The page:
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Any tropical storm hitting that area regardless of it's capability is going to generate widespread news coverage. Let's just hope the hype for Isaac is overblown. Particularly because of how the residents and politicians of that city embarrassed America for years because of how they handled and prepared for it.

New Orleans also announced they will not be sheltering refugees in the Superdome this time. The New Orleans Saints have also been evacuated already. PROTECT DEM SAINTS AT ALL COSTS! WHO DAT!
I'm about to get raped in a few days guyz.
Been storming since last night at 11 pm down here in Miami. Some pretty strong winds, sustained at about 15-20, gusting at I would say 30-45.

I enjoy it. Minus the heavy rains.
from what i've seen its on the same path as Katrina.. Hope everyone is ok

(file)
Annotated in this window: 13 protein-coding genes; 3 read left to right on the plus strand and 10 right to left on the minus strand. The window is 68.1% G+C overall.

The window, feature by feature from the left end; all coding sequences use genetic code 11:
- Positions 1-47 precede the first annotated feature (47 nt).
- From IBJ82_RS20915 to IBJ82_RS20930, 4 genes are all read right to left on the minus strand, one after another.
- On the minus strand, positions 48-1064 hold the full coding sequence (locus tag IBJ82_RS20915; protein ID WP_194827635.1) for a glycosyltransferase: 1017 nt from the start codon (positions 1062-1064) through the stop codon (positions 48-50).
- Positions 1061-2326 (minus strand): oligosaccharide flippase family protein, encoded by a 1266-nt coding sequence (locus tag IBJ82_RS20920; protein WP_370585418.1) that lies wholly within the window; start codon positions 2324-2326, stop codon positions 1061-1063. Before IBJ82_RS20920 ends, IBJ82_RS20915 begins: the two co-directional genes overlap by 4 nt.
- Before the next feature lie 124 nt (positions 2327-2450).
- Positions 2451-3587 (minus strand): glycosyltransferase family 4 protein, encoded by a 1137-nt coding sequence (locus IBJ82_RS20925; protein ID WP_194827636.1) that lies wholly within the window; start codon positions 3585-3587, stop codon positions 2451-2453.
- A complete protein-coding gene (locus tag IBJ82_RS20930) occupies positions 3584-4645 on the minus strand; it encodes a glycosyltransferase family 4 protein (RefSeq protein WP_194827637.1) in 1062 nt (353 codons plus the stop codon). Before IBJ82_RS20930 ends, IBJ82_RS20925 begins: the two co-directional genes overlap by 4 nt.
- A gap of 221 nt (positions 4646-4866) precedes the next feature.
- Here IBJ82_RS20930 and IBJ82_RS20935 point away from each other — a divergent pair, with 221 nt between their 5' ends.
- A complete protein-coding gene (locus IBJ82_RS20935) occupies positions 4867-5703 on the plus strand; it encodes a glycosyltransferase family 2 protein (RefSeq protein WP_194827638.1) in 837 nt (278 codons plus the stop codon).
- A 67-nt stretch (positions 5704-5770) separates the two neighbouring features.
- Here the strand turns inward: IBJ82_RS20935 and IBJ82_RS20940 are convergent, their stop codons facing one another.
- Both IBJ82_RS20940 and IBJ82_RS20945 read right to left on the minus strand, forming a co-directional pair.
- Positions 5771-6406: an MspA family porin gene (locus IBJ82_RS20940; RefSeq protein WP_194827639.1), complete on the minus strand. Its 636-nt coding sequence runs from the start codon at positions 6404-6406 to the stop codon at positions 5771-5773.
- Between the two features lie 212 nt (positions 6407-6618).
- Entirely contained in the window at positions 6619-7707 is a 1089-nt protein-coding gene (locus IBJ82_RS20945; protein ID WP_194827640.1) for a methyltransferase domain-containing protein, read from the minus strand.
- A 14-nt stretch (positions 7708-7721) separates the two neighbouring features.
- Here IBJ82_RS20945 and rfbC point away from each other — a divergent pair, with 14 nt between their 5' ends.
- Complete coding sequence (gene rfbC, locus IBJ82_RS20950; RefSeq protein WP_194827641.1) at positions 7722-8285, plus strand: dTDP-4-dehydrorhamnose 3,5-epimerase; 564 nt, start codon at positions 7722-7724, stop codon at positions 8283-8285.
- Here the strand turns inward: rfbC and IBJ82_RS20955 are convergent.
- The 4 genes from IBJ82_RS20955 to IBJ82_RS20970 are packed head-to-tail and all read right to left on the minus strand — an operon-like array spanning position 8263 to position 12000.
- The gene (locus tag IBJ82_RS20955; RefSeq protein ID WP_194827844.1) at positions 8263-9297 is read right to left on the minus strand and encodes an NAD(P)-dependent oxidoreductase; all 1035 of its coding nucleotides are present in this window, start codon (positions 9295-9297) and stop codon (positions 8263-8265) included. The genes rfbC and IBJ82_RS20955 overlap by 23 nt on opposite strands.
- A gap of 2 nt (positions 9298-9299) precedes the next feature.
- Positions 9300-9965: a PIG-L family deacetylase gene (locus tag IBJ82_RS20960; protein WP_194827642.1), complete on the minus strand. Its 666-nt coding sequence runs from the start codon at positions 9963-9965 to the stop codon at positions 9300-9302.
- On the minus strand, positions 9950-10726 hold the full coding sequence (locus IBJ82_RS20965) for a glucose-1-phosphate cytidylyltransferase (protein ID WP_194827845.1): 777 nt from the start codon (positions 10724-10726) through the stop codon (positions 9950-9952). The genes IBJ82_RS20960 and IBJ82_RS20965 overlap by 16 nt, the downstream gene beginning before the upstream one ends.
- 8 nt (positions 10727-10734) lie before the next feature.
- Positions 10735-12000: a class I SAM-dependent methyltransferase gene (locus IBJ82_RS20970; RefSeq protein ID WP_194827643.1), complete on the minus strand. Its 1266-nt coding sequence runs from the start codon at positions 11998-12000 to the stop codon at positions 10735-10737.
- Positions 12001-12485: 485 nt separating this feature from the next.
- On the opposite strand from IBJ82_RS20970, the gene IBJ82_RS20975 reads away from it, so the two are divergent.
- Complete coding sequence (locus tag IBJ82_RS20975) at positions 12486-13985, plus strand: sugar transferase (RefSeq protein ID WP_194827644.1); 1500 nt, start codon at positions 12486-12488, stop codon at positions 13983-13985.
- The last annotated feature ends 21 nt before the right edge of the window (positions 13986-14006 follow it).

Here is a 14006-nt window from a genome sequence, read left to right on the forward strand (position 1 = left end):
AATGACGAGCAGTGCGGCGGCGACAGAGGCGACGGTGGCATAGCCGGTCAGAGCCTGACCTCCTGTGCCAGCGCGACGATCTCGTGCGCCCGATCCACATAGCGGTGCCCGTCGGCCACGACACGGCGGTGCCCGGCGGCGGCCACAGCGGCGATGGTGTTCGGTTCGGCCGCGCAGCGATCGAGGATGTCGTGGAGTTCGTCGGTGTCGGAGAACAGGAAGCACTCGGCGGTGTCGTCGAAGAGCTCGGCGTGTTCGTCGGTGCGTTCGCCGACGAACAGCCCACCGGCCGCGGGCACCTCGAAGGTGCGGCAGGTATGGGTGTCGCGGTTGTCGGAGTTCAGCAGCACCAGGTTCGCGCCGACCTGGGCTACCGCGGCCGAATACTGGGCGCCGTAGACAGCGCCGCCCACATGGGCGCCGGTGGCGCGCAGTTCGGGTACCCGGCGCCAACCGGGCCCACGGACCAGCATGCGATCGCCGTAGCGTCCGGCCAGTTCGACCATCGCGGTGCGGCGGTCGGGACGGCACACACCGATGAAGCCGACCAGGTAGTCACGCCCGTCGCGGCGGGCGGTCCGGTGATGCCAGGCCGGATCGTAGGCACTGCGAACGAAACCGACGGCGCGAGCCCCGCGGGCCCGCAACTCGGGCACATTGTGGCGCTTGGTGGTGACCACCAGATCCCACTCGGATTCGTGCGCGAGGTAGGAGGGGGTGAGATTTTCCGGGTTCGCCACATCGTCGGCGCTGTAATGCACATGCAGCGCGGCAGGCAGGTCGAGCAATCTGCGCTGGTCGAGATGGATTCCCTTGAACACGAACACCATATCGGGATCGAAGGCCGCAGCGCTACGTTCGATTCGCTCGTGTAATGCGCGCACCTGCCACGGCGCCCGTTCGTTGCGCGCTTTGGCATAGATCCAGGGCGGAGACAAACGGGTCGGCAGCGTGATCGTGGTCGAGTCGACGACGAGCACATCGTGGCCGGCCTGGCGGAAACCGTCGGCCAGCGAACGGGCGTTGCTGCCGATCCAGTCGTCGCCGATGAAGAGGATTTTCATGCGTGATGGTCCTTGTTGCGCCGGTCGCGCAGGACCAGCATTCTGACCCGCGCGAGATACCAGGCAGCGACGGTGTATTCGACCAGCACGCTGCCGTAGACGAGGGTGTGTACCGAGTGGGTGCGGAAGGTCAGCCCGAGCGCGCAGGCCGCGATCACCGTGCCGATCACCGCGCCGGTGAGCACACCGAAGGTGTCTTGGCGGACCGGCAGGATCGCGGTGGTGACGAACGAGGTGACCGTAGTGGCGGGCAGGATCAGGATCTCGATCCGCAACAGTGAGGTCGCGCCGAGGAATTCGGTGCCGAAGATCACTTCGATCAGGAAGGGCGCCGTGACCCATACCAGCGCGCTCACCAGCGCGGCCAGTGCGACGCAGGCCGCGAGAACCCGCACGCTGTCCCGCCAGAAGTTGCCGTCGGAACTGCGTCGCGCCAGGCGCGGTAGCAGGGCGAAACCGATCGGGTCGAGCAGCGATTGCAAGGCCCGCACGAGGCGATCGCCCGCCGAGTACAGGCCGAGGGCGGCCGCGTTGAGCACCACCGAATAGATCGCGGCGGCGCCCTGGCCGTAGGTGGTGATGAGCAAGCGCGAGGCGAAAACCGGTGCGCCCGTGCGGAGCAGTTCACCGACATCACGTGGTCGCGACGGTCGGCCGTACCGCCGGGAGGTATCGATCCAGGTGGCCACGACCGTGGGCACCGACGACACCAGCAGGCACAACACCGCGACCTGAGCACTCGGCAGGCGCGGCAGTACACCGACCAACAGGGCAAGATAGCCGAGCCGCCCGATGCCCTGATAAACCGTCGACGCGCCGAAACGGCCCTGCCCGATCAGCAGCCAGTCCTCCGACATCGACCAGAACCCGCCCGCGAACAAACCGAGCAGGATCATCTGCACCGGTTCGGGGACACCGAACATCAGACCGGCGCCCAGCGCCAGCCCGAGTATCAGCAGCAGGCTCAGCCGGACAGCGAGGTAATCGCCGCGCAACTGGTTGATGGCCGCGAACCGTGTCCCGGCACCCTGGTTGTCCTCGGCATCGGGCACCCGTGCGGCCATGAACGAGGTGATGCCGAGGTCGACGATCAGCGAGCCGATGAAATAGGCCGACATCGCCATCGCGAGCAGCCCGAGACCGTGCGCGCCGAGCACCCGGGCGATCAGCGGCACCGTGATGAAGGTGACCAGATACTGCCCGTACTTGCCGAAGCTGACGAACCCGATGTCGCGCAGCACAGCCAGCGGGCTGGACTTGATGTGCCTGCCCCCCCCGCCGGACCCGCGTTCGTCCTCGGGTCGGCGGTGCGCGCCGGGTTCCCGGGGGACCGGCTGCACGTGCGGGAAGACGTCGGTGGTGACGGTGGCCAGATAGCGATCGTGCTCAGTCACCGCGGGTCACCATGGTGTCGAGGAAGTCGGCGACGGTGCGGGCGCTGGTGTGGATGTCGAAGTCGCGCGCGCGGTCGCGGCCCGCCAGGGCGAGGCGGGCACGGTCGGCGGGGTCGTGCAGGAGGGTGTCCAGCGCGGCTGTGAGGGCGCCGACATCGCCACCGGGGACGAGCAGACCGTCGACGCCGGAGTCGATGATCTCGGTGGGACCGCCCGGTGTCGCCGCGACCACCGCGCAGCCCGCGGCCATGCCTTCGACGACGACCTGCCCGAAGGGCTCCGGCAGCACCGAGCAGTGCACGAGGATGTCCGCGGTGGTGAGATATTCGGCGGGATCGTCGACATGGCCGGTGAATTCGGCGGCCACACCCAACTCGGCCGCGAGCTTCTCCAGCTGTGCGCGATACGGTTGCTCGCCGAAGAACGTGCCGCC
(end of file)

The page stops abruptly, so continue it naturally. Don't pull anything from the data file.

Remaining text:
Bring it motherfucker I ain't scared.

cause I live in California
raining in orlando. on and off.
i just left South Florida week ago :agree:
I live in Jacksonville and so far it's just raining on and off. hopefully isaac won't be as devastating as katrina.
Stores are out of alcohol all around town. Record sales being reported.
Stores are out of alcohol all around town. Record sales being reported.
Hurricane Party!

Me and my family are stocked up on beer, food, water, gas, propane, and the ammunition is plentiful. We are ready.
Been raining here for days and hopefully Hurricane Issac doesn't hit Orlando.
new orleans reporting in

gonna ride this one out

stay safe guys!
sorry in advance
new orleans reporting in

gonna ride this one out

stay safe guys!
I riding this one out myself. Stocked up and ready to roll.